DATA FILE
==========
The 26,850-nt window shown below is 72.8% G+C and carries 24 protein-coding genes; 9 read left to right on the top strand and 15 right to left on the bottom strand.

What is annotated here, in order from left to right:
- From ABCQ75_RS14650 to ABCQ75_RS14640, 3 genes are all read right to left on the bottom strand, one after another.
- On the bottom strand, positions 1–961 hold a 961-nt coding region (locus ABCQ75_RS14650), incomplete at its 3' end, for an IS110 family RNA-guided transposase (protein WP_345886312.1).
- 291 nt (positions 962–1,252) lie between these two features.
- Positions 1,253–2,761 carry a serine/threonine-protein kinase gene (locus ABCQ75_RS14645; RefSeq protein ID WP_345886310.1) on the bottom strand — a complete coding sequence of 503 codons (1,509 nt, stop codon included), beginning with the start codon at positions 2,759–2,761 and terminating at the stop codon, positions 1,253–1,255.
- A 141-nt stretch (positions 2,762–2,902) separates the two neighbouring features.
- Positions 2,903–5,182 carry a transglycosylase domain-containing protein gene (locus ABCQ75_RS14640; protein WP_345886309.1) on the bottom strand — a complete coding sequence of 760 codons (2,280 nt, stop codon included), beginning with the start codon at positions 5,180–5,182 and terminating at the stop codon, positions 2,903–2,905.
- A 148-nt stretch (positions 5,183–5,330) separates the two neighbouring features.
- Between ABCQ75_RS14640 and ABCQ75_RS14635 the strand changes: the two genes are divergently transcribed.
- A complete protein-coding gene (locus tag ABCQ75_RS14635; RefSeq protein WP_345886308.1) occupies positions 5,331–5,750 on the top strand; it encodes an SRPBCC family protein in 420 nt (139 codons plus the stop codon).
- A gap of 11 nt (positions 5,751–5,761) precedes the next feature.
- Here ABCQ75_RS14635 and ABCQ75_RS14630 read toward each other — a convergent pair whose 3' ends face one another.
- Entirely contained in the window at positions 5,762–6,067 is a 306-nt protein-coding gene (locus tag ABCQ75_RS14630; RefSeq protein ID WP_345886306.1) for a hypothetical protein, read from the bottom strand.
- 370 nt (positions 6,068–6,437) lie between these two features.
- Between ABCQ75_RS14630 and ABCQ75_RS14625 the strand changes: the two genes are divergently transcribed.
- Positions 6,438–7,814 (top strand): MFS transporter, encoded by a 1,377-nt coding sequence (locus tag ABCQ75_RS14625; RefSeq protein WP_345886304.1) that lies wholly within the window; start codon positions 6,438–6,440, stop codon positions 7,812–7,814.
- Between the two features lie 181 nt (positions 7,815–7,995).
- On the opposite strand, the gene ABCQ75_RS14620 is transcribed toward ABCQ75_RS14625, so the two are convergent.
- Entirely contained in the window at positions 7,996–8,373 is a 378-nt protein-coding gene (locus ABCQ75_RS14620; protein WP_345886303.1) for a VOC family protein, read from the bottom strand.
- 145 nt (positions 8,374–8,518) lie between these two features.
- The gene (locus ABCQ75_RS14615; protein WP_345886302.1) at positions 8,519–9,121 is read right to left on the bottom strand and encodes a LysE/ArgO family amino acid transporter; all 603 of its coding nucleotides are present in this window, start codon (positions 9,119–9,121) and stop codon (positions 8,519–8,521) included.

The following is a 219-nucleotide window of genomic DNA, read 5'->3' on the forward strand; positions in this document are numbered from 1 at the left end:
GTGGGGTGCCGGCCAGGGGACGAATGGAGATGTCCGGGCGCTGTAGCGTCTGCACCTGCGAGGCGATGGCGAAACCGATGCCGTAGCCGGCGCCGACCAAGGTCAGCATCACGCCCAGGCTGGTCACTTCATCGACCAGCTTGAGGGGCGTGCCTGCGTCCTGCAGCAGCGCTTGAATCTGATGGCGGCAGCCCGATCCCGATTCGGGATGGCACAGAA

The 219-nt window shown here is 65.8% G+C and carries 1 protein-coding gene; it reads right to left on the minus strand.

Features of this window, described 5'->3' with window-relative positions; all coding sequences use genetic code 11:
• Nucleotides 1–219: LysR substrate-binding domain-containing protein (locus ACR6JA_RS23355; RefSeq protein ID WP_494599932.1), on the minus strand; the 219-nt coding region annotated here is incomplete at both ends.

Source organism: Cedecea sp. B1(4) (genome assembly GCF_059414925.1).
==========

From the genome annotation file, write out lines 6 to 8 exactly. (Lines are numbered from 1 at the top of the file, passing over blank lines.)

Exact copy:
- Positions 1,253–2,761 carry a serine/threonine-protein kinase gene (locus ABCQ75_RS14645; RefSeq protein ID WP_345886310.1) on the bottom strand — a complete coding sequence of 503 codons (1,509 nt, stop codon included), beginning with the start codon at positions 2,759–2,761 and terminating at the stop codon, positions 1,253–1,255.
- A 141-nt stretch (positions 2,762–2,902) separates the two neighbouring features.
- Positions 2,903–5,182 carry a transglycosylase domain-containing protein gene (locus ABCQ75_RS14640; protein WP_345886309.1) on the bottom strand — a complete coding sequence of 760 codons (2,280 nt, stop codon included), beginning with the start codon at positions 5,180–5,182 and terminating at the stop codon, positions 2,903–2,905.